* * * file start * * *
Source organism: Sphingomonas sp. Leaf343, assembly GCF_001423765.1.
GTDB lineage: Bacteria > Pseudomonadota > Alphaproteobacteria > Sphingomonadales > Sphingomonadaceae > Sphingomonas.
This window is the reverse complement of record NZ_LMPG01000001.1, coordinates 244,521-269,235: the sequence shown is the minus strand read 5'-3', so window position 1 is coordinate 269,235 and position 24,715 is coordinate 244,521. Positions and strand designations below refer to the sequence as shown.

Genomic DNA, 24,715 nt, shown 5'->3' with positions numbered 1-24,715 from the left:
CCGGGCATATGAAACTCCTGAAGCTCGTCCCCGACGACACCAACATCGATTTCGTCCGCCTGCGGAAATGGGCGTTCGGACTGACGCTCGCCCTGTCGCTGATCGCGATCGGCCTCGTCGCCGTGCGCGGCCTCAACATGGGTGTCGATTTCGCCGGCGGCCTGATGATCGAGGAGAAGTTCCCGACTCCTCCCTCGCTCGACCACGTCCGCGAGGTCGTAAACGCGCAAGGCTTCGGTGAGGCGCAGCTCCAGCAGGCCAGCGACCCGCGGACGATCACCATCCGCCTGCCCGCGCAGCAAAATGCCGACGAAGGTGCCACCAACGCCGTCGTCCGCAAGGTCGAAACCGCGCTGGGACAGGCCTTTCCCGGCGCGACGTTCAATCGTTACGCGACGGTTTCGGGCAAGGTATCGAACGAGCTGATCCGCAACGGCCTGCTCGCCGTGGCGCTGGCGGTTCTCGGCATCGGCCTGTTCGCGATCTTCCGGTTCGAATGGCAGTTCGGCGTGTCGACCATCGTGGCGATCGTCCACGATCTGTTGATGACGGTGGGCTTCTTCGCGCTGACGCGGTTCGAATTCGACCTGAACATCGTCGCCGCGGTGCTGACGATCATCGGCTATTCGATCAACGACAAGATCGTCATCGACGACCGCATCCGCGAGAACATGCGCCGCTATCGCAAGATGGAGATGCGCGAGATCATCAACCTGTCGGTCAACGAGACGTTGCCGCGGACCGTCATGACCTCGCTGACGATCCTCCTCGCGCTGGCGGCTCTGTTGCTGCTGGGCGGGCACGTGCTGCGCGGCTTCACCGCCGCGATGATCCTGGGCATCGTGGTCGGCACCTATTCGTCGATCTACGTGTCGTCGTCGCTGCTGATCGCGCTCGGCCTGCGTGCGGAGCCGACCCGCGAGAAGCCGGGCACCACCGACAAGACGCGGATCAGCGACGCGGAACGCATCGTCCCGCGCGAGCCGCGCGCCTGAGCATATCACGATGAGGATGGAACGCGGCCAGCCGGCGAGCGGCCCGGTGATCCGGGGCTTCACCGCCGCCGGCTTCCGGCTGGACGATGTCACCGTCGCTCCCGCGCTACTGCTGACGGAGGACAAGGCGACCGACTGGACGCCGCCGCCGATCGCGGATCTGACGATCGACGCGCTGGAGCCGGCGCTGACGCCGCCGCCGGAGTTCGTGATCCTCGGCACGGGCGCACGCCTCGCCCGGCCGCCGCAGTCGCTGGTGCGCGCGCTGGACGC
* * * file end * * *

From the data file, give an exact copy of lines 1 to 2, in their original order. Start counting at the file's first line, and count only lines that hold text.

Source organism: Sphingomonas sp. Leaf343, assembly GCF_001423765.1.
GTDB lineage: Bacteria > Pseudomonadota > Alphaproteobacteria > Sphingomonadales > Sphingomonadaceae > Sphingomonas.